So When You Gonna…
Luck Number Music
A powerful and varied second album from the three-piece Dream Wife is out now. Dave Beer reviews it for Louder Than War…
Let’s start at the end. The closing track to Dream Wife’s second album So When You Gonna… is such a fragile thing. For a final track to a steely LP it’s not what was expected. After The Rain is a delicate full stop to a sharp and vivid collection of songs. The sense of vulnerability is hard not to get caught up in. A brilliant track. An LP that kicks-in with the stomping opener Sports! finishes by blowing away gently with the breeze.
Those two tracks are appropriate book-ends. As a start and endpoint they capture the mixed feel of the album. The varied styles and mixed dynamics run through it. Gentle and subtle at moments but dominated by striking and steely riffing, this is an eclectic piece of work. This is a band in creative motion. The result is incisive and arch, a collection of pointed and direct songs.
As a scene setter, the opener Sports! is an agenda setter. A strange mix of choppy guitar and playful sloganeering. It crams in a kind of baffling manifesto of bits. “Put your money where your mouth is” they challenge. “Serve it, smash it, win it, own it”, they demand. “Never apologise”, because, they claim, “these are the rules”. It doesn’t end there, or start there either.
Maybe, as a first track, it is too self consciously making a statement, yet it somehow works. Listening back, you start to wonder which bits are the demands of the band and which bits are them reflecting back the uncomfortable demands and rules placed on them. There is a reflective quality to this album, far from being produced in a vacuum this is a band reacting to their environment and its pressures, expectations and restrictive rules. The sport metaphor allows them just one way into something that steers the album.
As they confront those pressures, the songs respond in different ways. Validation draws on a grungey loud and quiet sound whilst contemplating the need for approval. Temporary is a smoothish piece of pop, an almost jangly journey through feelings of precarity. One of those tissue paper moments that returns later at the albums end point. U do U slows things down even more, a steady amble through identity and reliance. Old Flame is a ticking reflection on loneliness and nostalgia. The title track is a sharp, trill and spiky interlude – perhaps the song that is closest to the sound of their 2018 debut album. Hold On Me, the penultimate track, steadies the pace a little with a restrained take on constraint, before wandering into that final hushed statement of After The Rain. A haunting conclusion.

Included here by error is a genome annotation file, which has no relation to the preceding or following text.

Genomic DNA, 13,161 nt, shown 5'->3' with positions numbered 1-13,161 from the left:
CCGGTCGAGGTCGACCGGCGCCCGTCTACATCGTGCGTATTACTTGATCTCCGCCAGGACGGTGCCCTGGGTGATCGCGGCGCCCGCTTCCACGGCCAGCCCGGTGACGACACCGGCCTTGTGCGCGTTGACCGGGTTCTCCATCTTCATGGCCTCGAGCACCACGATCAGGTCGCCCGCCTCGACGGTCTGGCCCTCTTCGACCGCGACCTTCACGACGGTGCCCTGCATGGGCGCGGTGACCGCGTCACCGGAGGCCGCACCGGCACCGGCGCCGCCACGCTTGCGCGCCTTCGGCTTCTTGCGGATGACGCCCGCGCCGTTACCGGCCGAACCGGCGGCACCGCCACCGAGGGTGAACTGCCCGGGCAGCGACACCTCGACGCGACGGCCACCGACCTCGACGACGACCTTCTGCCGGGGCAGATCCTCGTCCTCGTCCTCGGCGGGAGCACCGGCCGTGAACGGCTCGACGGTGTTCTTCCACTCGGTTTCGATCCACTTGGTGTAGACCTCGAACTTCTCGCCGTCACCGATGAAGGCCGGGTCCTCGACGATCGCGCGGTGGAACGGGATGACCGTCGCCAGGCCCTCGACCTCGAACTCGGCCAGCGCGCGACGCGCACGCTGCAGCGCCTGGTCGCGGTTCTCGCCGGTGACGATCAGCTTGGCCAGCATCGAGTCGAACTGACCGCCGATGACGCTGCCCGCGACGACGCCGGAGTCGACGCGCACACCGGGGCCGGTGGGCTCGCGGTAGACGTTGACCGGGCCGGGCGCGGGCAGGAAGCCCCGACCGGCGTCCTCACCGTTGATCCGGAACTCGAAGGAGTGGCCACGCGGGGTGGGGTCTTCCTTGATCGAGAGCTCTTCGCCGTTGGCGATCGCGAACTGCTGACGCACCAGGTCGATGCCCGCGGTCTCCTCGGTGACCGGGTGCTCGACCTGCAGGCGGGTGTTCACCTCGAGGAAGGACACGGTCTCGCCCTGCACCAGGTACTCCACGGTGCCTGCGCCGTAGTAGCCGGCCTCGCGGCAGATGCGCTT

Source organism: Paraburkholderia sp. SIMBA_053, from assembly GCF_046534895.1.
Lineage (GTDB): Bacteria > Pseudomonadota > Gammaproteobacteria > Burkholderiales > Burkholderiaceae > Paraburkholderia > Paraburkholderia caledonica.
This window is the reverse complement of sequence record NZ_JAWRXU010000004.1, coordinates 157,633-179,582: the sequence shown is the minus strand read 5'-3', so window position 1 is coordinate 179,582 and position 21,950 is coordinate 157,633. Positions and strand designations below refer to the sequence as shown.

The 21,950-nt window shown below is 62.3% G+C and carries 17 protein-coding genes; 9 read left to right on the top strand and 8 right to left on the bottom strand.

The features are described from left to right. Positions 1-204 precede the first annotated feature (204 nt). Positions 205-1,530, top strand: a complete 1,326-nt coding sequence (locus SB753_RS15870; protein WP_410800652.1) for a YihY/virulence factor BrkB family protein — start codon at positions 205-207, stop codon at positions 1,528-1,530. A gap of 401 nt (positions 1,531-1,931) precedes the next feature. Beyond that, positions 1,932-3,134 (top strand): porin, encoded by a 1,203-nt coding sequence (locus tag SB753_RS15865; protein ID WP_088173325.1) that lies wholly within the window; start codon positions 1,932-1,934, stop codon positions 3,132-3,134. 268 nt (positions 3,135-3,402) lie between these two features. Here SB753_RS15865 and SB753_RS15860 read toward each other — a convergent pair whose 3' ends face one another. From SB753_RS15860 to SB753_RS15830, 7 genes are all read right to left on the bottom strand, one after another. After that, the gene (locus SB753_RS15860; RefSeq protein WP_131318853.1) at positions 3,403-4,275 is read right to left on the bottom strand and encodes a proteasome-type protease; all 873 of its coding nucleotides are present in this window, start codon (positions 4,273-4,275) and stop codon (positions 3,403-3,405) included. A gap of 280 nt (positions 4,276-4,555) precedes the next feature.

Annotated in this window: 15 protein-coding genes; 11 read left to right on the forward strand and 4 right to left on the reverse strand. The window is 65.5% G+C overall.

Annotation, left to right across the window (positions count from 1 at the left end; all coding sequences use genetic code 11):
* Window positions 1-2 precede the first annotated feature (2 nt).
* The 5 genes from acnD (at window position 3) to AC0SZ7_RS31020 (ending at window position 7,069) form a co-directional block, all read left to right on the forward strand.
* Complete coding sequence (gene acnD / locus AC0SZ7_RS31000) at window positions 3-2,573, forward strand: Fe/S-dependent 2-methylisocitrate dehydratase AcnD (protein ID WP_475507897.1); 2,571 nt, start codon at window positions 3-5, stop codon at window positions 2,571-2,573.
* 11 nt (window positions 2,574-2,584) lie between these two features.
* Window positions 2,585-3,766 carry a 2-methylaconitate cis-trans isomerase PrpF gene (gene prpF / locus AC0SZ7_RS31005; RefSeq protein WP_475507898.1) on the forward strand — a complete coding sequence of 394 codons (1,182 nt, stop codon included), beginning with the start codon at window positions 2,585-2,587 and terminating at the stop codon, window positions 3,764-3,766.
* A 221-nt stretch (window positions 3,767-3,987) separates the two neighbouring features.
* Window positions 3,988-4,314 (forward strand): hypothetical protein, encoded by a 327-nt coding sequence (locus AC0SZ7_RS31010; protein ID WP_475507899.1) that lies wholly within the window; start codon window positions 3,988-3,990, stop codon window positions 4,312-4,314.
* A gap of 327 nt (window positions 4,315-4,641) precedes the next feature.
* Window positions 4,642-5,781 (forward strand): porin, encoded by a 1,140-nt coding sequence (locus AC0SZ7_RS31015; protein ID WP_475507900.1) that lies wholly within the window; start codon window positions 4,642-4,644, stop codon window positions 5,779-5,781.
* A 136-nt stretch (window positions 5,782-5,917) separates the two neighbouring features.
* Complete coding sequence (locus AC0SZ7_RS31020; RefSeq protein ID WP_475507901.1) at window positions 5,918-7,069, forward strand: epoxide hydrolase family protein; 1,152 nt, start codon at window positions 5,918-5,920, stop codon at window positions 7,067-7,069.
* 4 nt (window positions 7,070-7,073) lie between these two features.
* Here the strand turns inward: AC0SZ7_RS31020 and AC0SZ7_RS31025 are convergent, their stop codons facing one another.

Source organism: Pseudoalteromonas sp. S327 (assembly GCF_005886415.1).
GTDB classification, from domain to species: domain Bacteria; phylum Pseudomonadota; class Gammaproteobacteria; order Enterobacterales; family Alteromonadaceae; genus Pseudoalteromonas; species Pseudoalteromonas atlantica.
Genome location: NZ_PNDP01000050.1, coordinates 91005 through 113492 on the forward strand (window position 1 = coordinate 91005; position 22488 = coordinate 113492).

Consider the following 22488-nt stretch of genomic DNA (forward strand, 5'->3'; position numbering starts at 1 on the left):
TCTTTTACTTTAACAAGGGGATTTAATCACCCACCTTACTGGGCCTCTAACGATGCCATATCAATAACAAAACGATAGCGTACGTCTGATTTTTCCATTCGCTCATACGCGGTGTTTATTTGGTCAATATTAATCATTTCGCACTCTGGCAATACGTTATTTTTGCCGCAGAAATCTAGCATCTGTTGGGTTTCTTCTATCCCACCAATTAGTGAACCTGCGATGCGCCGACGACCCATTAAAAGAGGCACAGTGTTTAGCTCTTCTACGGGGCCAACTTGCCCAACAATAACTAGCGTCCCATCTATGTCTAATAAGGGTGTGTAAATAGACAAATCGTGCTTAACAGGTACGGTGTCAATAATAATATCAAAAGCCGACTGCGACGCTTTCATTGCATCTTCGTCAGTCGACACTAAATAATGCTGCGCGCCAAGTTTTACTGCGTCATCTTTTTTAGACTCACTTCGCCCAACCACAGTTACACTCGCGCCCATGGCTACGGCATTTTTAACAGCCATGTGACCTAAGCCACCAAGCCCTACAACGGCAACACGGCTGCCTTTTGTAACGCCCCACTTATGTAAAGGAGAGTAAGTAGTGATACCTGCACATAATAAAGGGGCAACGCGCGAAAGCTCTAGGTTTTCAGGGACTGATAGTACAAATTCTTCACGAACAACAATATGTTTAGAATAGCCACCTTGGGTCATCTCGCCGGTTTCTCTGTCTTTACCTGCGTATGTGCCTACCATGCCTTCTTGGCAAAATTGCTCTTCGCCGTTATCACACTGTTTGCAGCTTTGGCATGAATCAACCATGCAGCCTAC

There is much inbetween these moments. Despite the variety the collection remains coherent. Stylistically eclectic and varied in tone, yet there remains a spine of Dream Wife’s sound that holds it together. There are properties that unite its elements. It has elements of punk and grunge in the sharp riffs, and a pop sensibility both in the melodies and quirky hooks. Across the album there is also a certain echoeyness and a feeling of space in the rhythms. The sound retains a live and uncluttered feel. There are rushing moments, bursts of energy, but they never feel hurried. Overall, there is a thoughtful, reflective and introspective quality to their sound too.
On Sports! Dream Wife adopt a mock voice-over style: “Choose your player, player 1, player 2, on your marks… and away they go”. Making music is a precarious and perilous thing, especially at the moment. To carry on Dream Wife’s gaming metaphor, the words “Game Over” are far from their minds. This is a collection of songs that explores and roams in a way that defies the game and its rules.
Dream Wife are on tour next year, more information about their music and gigs can be found on their website.
Words by Dave Beer. Information about his writing can be found on his website.